From fossils to fiber to the future

Originally published in MOREnetworking Vol. 2 No. 6, May 2006

Technology brings Riverbluff Cave to the outside world

Discovered during construction blasting on Sept. 11, 2001, Riverbluff Cave, located in Springfield, contains Ice Age artifacts that are hundreds of thousands of years old. The environment inside the cave is still so fragile that researchers do not allow many people into the cave. But thanks to a collaborative effort by Springfield-Greene County Library, Ozarks Technical Community College, and the Missouri Research and Education Network (MOREnet), Riverbluff Cave, the oldest known cave in North America, is linked to the outside world with a high-speed Internet connection and videoconferencing capabilities.

Now that the cave is online, researchers and educators from around the world have access to real time video and communication from inside the cave. Lead paleontologist Matt Forir said, “Now we can give talks to anybody, anywhere in the world.”

“That was the ultimate goal,” said Bill Giddings, Director of Education and Library Programs at MOREnet. “To give Matt a mechanism to provide a connection to everybody, literally, whether it’s students in a junior high science class, a group of library patrons meeting somewhere in the state, college students taking a geology course, or professors doing research.”

This is the first permanent connection of this kind to a cave, and making it happen was no small feat. A crew from Ozarks Technical Community College, led by Richard Anderson, Coordinator of Network Hardware and Telecommunications, was up to the task. They laid 1,600 feet of armored direct burial fiber-optic cable to connect the cave to the nearby Field House. This cable provides a stable connection from the cameras and other devices in the cave to the MOREnet network.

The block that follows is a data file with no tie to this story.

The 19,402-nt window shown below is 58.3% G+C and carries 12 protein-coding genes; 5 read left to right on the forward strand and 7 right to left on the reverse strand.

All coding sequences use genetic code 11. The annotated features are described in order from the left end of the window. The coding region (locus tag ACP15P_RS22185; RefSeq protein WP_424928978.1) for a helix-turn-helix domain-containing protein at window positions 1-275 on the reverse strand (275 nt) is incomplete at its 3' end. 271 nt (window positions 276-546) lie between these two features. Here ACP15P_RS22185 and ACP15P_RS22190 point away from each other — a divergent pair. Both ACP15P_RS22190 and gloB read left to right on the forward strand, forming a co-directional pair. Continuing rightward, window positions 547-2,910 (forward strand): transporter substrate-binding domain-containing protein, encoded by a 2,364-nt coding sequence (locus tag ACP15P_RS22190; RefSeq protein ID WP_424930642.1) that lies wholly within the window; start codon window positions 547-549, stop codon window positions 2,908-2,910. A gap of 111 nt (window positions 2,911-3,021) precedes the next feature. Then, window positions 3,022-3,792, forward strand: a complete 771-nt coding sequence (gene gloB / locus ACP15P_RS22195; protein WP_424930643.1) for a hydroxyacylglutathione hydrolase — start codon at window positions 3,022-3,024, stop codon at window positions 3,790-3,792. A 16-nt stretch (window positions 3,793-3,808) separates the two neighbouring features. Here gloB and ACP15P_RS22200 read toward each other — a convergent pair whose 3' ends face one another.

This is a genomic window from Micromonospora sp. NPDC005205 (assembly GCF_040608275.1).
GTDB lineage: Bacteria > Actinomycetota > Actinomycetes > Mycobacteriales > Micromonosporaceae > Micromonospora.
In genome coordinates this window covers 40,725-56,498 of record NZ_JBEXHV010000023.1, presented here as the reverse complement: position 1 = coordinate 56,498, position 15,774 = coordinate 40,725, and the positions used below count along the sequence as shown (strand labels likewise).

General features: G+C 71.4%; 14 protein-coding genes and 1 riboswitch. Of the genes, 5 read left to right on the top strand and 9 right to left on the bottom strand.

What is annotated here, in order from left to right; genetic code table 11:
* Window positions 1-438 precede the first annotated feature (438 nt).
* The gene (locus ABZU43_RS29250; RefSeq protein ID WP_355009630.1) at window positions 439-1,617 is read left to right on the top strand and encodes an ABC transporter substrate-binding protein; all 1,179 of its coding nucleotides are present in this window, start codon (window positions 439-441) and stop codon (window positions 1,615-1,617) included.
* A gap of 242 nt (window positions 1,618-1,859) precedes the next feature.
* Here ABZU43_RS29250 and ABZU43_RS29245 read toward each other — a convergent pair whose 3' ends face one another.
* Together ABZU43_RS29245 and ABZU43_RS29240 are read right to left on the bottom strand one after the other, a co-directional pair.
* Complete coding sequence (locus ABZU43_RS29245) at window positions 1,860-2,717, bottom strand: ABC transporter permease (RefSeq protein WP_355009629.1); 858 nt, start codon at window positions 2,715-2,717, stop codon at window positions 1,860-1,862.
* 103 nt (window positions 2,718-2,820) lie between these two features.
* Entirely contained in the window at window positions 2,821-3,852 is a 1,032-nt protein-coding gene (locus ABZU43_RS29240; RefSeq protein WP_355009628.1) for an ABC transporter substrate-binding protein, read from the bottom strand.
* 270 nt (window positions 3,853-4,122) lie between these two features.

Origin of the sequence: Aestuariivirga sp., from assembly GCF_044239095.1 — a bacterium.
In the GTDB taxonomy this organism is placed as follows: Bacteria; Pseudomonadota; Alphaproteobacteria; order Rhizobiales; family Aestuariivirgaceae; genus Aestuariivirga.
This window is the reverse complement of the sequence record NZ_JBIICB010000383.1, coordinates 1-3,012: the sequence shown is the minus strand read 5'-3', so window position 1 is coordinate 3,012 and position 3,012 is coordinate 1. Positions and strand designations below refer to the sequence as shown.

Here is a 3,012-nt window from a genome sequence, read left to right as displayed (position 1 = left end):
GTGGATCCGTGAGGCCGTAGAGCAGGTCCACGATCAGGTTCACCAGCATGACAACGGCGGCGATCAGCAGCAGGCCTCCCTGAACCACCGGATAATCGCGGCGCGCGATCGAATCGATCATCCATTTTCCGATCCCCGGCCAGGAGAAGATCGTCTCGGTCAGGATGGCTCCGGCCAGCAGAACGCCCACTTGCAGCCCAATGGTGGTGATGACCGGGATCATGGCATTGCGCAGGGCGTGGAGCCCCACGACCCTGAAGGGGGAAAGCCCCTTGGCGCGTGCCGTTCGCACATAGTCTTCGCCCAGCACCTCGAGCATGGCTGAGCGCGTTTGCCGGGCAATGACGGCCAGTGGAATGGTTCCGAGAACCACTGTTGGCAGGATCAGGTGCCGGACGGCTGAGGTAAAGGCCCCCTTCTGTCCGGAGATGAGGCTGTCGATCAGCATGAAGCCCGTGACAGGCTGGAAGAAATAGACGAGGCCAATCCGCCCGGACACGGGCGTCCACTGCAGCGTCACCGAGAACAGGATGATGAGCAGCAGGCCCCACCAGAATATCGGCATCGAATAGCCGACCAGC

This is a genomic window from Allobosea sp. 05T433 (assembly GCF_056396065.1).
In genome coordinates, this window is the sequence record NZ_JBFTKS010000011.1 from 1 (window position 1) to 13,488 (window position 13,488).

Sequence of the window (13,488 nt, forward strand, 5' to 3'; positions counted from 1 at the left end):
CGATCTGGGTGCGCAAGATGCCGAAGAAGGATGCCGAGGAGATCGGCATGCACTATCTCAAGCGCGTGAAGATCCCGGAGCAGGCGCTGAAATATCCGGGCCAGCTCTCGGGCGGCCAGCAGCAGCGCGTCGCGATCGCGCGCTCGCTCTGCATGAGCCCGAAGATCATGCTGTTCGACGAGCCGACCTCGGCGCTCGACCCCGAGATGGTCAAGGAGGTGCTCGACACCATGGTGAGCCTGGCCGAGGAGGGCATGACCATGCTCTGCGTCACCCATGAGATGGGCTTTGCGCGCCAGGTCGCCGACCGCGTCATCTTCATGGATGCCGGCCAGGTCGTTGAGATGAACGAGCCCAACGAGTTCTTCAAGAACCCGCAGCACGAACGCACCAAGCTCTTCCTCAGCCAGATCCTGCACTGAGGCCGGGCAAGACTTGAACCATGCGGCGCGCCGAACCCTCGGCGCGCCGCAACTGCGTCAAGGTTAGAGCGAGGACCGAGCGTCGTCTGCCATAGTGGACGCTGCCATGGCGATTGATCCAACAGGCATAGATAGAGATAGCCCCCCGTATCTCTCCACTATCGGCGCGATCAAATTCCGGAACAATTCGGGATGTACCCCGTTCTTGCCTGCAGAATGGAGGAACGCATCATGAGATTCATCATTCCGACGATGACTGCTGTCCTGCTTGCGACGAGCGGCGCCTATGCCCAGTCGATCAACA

“The process has been very enlightening, to actually see that we can get fiber-optic material in this environment. It’s awesome to look ahead to what this is going to be able to do for the education community as far as lectures and streaming video out of the cave,” Anderson said.

Riverbluff Cave is estimated to be about 830,000 years old. Forir and his team have found mammoth bones, bear claw marks, snakes, turtles, bits of vegetation and even some Ice Age bugs, all of which are opening new windows to the past. Scientists are discovering new information about the climate and animals from more than 600,000 years ago.

Among the first to get a live presentation from the cave were about 2,000 science and math teachers at the 2006 Interface conference at Tan-Tar-A at Osage Beach in February.

Forir loves to let people know that this kind of science and research is happening right here in Missouri.

Now, teachers and researchers from throughout the state can contact Forir to do a presentation. “These interactive sessions can be sent to anyone who has videoconferencing capabilities,” explains Annie Busch, Director of Springfield-Greene County Library, whose vision brought the collaboration together.

Researchers are using this connection to collaborate with people on-site for collecting samples, viewing formations and artifacts, and real time interaction and collaboration. Educators and researchers alike are lining up to get a glimpse inside and share this amazing piece of history.

For more information about Riverbluff Cave, go to

hendersonl | Monday, May 1, 2006 | |


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